Throughout our nation’s history, there has been a spirit that has defined our political conversation—populism. Now many fellow conservatives might bristle at this notion. And that is because when we read about Populism as a force in American politics, we think about the precursor to the Progressive Movement in the late 19th and early 20th century. Indeed it is true that populism has been a defining part of the liberal movement in America. But what is also evident from American elections in the modern age is that populism has been a common theme of candidates from both sides of the ideological spectrum. And more often than not, it has been a winning theme in American politics. And conservatism, to be a more successful movement, must incorporate populism as a key theme of its message.
What is populism? First, it is not an ideology. It is a message frame defined by a distrust of large institutions and faith in the common person. Defined that way, it is easy to see how much it has colored the themes of successful presidential campaigns, from Jefferson to Jackson to Reagan to Clinton and Bush to Obama.
Thomas Jefferson ran against what he saw to be a nexus between big government and big banks. He ran in opposition to the idea of a national bank. He cast himself as a friend of the yeoman farmer. Andrew Jackson ushered an age of democracy into American politics. Like Jefferson, he was a fierce opponent of a national bank, which he believed would aggrandize power in the hands of big bankers and leave the common, average person out. He was the first to campaign actively among average people to stay in touch with the common man.
Ronald Reagan ran as a populist. He made constant reference to the ordinary American as the one that built this country and ran against big government. Bill Clinton ran as someone who “felt your pain” and wanted to open economic opportunity for everyone. He talked about his small town roots in Arkansas. George W. Bush framed himself as a Washington outsider who was comfortable with the working class men and women he led as Governor of Texas. In 2004, he painted John Kerry as a Massachusetts elitist who was more comfortable in rich, liberal conclaves than in Middle America. Barack Obama framed his campaign around a theme of fighting for the middle class and against the rich and well-connected in 2008. He did the same in 2012, castigating Mitt Romney as a greedy plutocrat who shipped working class jobs overseas and casting himself as someone who wanted everyone to have a fair shot.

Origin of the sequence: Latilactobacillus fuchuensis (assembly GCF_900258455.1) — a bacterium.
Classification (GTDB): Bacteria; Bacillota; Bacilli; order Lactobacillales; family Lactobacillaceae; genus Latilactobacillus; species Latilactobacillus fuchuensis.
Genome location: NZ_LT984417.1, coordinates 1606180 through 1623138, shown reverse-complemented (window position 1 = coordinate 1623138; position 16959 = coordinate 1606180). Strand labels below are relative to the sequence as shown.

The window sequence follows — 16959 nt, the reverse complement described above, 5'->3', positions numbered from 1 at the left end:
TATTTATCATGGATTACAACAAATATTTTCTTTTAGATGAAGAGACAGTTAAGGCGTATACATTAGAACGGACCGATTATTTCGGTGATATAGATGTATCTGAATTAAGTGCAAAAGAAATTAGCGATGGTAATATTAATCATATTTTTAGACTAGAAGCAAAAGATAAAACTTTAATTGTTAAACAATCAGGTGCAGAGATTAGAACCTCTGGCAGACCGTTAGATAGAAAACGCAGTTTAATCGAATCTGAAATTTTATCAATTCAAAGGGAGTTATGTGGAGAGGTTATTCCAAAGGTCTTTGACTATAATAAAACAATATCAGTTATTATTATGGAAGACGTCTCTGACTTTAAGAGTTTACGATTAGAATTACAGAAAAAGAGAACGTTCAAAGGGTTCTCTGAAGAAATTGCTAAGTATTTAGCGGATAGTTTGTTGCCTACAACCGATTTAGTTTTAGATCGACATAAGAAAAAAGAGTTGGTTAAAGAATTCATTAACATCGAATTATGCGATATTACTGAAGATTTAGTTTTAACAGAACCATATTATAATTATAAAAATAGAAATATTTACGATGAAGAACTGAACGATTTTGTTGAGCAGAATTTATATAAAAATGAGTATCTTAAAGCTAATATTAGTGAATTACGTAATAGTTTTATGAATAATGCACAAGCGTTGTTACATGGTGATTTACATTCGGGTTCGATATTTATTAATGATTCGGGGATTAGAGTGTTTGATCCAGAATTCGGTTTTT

Conservatives should not be afraid to incorporate a populist theme into their messaging just because Barack Obama did. For a conservative populist, the message should not be that they favor using more government largesse to help those with less. The message should be that true free enterprise-based policies can and must benefit those who have not yet made it financially just as much as it benefits those who have made it financially. There is a nexus of big government and big business and conservatives should devise a policy agenda that tries to reduce this nexus and stands up for small institutions and average Americans without connections. After all, Americans seem to be united in a distrust of large institutions, from the federal government to Wall Street. The message should be: crony capitalism is not free enterprise and true free enterprise will help you be all you can be.
Kevin Shafer is an aspiring politico with a strong interest in political research, polling, and message strategy. He holds an MA in Political Campaigning from the University of Florida. The views expressed here are his own, and are not necessarily the views of his employer. Jefferson memorial image courtesy of Big Stock Photo.
Source: AFF Doublethink Online | Andrew Stiles
Source: AFF Doublethink Online | Kathlyn Ehl